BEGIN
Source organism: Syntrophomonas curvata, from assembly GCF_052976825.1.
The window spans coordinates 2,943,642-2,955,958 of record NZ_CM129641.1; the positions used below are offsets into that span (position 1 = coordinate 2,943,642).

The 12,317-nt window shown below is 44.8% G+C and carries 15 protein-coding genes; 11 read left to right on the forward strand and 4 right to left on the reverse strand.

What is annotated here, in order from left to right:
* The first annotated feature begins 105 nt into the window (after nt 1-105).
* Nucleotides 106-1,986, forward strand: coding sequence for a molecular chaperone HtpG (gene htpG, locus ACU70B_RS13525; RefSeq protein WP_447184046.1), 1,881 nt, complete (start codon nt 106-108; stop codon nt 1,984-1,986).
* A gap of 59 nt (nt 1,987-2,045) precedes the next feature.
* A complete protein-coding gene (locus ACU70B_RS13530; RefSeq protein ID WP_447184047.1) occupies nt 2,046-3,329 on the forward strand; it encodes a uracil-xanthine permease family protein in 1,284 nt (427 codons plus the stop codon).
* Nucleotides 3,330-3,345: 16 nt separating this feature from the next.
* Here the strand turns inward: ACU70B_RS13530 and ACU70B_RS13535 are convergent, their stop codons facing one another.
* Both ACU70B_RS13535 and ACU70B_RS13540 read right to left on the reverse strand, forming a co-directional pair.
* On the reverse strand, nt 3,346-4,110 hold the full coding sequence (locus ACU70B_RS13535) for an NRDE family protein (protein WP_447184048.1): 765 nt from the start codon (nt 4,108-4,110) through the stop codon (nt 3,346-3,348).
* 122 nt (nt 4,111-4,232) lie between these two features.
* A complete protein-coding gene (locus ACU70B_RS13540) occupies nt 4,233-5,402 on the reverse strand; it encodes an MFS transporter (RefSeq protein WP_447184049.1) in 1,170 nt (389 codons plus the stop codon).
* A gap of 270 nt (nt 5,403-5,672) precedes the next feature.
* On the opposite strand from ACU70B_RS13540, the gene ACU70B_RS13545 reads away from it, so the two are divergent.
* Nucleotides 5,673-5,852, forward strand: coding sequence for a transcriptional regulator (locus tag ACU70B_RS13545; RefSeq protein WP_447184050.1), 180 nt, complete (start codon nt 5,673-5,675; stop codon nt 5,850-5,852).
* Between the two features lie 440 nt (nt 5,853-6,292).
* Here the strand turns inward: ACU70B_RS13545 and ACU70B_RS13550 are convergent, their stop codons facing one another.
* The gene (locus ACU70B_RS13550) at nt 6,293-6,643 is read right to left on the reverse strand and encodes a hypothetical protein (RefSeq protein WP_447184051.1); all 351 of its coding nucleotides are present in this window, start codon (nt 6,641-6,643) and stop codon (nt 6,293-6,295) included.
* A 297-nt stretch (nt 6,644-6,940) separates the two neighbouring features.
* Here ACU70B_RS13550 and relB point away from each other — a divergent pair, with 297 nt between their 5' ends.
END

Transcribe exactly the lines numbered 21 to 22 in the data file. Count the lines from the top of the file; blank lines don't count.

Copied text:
* A 297-nt stretch (nt 6,644-6,940) separates the two neighbouring features.
* Here ACU70B_RS13550 and relB point away from each other — a divergent pair, with 297 nt between their 5' ends.